“A path displays usage; it’s something that requires time, even a certain slowness. That, for instance, was what Wittgenstein needed for reflecting while forever following the same route, the trace of which remains to this day on the lawn of the fellows’ garden of Trinity College at Cambridge.”
—Gilles A. Tiberghien, Hodologique
One way to categorize kinds of strolling uses the number of people involved: Are we walking alone, with a colleague or two, or with a crowd of others? Today, with this type of categorization in mind, I’ll take up walking alone.
The purpose of solitary walks tends to be either restorative or meditative, for calming down or thinking up new ideas. To these ends, a person usually seeks a garden or a natural area apart from others. The cloistered, limited-access scholars’ gardens at Cambridge University colleges, where Wittgenstein found his solace, are ideal for this kind of stroll.
Trinity, like other Cambridge colleges, sequesters its courtyards and gardens behind walls, dormitories, and classroom buildings fronting a public street. A concierge at the main entry controls access to all inner spaces. Scholars like Wittgenstein are given keys to their own gated and locked gardens, the innermost sanctum of each Cambridge campus.
From his quarters as a college fellow, Wittgenstein could reach his strolling garden along level, gravel paths between manicured lawns and plantings without encountering distractions. His route, time outside, and solitude were assured, freeing his mind for sustained, reflective thinking.
Contemplative gardens derive, of course, from ancient traditions. In China, for instance, scholars’ gardens have been constructed for millennia and contain a variety of elements—ponds, crossed by zigzag or arched bridges, water plants, trees, and shrubs, weathered rocks, a courtyard, and pavilions, at least one of which is intended for painting, calligraphy, or composing poetry. This inner pavilion is placed to offer particular views of the garden or of carefully composed miniature scenes built into the pavilion’s walls.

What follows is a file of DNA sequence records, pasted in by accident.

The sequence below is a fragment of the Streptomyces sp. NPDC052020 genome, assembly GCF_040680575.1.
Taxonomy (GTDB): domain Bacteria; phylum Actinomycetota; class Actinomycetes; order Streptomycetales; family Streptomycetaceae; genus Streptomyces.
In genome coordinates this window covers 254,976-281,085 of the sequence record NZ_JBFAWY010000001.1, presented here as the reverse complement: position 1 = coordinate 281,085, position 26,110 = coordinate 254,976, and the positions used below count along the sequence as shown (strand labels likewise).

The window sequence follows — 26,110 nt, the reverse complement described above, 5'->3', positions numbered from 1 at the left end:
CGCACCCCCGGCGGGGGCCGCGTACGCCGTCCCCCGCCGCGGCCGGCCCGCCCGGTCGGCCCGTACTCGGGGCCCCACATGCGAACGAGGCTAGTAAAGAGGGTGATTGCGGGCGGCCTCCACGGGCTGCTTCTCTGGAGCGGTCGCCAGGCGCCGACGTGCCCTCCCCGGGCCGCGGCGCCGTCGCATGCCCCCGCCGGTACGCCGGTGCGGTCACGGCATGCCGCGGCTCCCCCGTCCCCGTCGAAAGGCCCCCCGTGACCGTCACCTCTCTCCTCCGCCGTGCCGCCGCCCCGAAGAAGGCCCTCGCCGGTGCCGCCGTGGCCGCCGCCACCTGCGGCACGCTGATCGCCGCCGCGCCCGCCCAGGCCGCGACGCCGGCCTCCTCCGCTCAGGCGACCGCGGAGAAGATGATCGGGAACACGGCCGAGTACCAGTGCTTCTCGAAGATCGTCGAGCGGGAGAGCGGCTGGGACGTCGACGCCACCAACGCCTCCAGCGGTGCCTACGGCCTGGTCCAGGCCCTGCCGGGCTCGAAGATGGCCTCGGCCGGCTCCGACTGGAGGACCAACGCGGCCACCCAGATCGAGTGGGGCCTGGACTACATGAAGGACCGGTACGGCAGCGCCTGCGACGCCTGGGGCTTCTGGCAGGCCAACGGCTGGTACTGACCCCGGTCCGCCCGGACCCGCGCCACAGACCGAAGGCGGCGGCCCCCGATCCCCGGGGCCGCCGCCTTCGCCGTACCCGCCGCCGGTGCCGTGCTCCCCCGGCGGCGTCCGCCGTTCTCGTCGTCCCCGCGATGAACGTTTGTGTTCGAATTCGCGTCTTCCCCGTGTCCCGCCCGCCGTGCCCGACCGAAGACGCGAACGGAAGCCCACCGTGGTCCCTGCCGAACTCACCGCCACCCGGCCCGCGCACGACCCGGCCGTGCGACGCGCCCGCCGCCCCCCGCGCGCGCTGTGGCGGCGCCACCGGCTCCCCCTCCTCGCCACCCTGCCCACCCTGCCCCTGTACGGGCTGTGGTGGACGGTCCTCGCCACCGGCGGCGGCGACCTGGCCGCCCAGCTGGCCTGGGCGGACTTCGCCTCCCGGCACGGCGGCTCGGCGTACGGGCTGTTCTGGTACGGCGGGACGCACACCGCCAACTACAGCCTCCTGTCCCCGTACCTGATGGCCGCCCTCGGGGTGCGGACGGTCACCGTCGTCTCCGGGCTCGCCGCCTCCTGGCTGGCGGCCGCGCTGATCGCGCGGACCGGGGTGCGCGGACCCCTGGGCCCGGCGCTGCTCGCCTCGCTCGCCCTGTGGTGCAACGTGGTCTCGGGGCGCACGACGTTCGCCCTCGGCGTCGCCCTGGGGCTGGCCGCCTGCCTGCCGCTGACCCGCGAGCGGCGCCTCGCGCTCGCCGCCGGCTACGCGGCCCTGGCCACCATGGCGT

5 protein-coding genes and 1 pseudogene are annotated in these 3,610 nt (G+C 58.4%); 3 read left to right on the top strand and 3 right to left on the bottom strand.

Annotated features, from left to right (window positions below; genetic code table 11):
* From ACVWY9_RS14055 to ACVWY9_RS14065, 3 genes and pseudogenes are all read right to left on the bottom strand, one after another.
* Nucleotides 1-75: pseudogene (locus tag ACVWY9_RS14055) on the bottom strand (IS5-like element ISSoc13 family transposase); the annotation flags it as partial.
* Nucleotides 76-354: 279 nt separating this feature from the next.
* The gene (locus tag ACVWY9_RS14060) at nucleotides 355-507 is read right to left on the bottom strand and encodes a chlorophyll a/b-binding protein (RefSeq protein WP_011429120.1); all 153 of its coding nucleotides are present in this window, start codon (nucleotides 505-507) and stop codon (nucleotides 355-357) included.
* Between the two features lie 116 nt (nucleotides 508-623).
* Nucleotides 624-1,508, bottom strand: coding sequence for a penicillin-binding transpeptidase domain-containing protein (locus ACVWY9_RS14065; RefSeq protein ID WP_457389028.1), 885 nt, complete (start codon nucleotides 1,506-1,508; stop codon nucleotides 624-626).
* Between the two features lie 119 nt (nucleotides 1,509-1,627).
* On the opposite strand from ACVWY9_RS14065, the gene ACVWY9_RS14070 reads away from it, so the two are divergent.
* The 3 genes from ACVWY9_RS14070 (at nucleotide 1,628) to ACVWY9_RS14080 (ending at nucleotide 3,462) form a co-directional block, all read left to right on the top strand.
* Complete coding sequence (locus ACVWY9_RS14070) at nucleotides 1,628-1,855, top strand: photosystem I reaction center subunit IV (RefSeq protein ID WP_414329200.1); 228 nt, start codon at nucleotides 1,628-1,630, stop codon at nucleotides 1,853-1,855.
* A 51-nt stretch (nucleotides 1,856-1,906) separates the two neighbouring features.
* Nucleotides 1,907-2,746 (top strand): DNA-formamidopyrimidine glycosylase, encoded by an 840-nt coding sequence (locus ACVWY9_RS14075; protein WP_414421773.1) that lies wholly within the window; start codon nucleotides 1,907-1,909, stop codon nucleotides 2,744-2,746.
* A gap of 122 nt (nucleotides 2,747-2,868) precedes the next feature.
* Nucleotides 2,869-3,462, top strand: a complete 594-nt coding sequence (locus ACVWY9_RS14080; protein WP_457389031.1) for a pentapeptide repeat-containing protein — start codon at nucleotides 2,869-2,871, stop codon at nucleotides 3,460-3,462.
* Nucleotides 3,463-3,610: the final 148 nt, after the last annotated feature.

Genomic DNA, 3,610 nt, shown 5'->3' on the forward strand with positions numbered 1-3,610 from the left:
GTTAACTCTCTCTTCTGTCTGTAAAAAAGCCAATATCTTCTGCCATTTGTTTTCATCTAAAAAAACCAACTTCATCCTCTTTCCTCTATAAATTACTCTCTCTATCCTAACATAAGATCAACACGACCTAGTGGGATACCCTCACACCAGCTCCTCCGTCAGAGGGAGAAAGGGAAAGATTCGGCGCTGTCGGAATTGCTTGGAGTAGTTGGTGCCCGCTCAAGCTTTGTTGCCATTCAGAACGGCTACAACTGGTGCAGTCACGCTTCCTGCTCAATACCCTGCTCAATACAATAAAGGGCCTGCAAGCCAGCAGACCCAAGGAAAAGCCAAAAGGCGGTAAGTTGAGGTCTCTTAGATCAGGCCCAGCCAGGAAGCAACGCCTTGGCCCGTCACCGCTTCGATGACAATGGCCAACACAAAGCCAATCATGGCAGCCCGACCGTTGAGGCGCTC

“Enclosing walls keep the worldly uproars outside;” a classical writer commented, “seclusion makes the inside of the house resemble a country villa; branches of date trees are heavy with fruit over the house; the p
ond surface is decorated with green duckweed and red lotus.”
Walking as a contemplative enterprise took on an entirely new dimension in the early nineteenth century when the Romantics overturned the taste for the formal and the built in favor of the informal and the natural, from the walled in garden to the wide open landscape. That freed Wordsworth, Coleridge, and their colleagues to tramp the countryside for the first time as a cultural act, a source of inspiration, a fine art, to be the first, as Christopher Morley wrote, “to employ their legs as an instrument of philosophy.”
And to the extent that nature now contained and expressed the transcendent, walking became an encounter with the divine, as Thoreau would make explicit in the next generation. That thinking came nearly full circle back to another ancient practice, the walk for spiritual growth or enlightenment. It too can occur within walls as in the cloister garden or the labyrinth, or out across the countryside as the pilgrimage. In either case, even when others are nearby, it is the personal journey that matters, the individual’s reflections that count.
In each kind of solitary stroll, the desired setting, enclosed or open, small or wide, has the same characteristics: it is an apparently extensive world apart, little peopled, green, and harmonious.